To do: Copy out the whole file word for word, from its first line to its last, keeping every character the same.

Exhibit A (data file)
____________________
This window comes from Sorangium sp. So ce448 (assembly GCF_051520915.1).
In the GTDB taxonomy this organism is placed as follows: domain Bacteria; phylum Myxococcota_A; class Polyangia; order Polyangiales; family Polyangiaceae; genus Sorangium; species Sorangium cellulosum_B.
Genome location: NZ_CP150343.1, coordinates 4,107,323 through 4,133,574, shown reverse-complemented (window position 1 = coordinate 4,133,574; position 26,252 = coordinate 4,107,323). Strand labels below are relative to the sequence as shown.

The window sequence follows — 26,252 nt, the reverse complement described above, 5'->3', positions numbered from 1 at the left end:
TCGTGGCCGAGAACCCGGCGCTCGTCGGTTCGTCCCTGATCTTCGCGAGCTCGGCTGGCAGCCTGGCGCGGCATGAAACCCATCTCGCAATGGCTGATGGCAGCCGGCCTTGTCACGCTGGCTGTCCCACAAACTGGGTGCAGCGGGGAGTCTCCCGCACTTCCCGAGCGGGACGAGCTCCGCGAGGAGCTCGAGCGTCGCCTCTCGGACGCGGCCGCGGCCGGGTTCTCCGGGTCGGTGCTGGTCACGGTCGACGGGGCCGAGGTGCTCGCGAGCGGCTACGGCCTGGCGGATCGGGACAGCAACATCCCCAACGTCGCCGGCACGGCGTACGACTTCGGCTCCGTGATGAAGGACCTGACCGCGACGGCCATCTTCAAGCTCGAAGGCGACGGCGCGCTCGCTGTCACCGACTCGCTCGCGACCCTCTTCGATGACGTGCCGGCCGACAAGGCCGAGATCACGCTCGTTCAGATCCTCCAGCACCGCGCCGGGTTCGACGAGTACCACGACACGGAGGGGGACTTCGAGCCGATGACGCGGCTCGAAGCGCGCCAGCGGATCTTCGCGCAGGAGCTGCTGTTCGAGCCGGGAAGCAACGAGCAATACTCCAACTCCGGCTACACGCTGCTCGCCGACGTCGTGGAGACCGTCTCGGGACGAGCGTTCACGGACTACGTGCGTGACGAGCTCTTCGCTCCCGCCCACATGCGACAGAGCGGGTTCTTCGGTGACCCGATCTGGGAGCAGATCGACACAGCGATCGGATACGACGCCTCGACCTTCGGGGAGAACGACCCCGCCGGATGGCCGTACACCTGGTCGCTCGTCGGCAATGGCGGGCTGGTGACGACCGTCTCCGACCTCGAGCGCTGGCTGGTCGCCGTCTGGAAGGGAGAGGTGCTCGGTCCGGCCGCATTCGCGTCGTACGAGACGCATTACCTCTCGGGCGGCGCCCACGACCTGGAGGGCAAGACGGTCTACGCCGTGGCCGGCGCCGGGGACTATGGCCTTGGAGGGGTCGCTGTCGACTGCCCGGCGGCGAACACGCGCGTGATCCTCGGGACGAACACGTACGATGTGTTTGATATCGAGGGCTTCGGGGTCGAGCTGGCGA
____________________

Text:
This window comes from Sorangium sp. So ce448 (assembly GCF_051520915.1).
In the GTDB taxonomy this organism is placed as follows: domain Bacteria; phylum Myxococcota_A; class Polyangia; order Polyangiales; family Polyangiaceae; genus Sorangium; species Sorangium cellulosum_B.
Genome location: NZ_CP150343.1, coordinates 4,107,323 through 4,133,574, shown reverse-complemented (window position 1 = coordinate 4,133,574; position 26,252 = coordinate 4,107,323). Strand labels below are relative to the sequence as shown.

The window sequence follows — 26,252 nt, the reverse complement described above, 5'->3', positions numbered from 1 at the left end:
TCGTGGCCGAGAACCCGGCGCTCGTCGGTTCGTCCCTGATCTTCGCGAGCTCGGCTGGCAGCCTGGCGCGGCATGAAACCCATCTCGCAATGGCTGATGGCAGCCGGCCTTGTCACGCTGGCTGTCCCACAAACTGGGTGCAGCGGGGAGTCTCCCGCACTTCCCGAGCGGGACGAGCTCCGCGAGGAGCTCGAGCGTCGCCTCTCGGACGCGGCCGCGGCCGGGTTCTCCGGGTCGGTGCTGGTCACGGTCGACGGGGCCGAGGTGCTCGCGAGCGGCTACGGCCTGGCGGATCGGGACAGCAACATCCCCAACGTCGCCGGCACGGCGTACGACTTCGGCTCCGTGATGAAGGACCTGACCGCGACGGCCATCTTCAAGCTCGAAGGCGACGGCGCGCTCGCTGTCACCGACTCGCTCGCGACCCTCTTCGATGACGTGCCGGCCGACAAGGCCGAGATCACGCTCGTTCAGATCCTCCAGCACCGCGCCGGGTTCGACGAGTACCACGACACGGAGGGGGACTTCGAGCCGATGACGCGGCTCGAAGCGCGCCAGCGGATCTTCGCGCAGGAGCTGCTGTTCGAGCCGGGAAGCAACGAGCAATACTCCAACTCCGGCTACACGCTGCTCGCCGACGTCGTGGAGACCGTCTCGGGACGAGCGTTCACGGACTACGTGCGTGACGAGCTCTTCGCTCCCGCCCACATGCGACAGAGCGGGTTCTTCGGTGACCCGATCTGGGAGCAGATCGACACAGCGATCGGATACGACGCCTCGACCTTCGGGGAGAACGACCCCGCCGGATGGCCGTACACCTGGTCGCTCGTCGGCAATGGCGGGCTGGTGACGACCGTCTCCGACCTCGAGCGCTGGCTGGTCGCCGTCTGGAAGGGAGAGGTGCTCGGTCCGGCCGCATTCGCGTCGTACGAGACGCATTACCTCTCGGGCGGCGCCCACGACCTGGAGGGCAAGACGGTCTACGCCGTGGCCGGCGCCGGGGACTATGGCCTTGGAGGGGTCGCTGTCGACTGCCCGGCGGCGAACACGCGCGTGATCCTCGGGACGAACACGTACGATGTGTTTGATATCGAGGGCTTCGGGGTCGAGCTGGCGA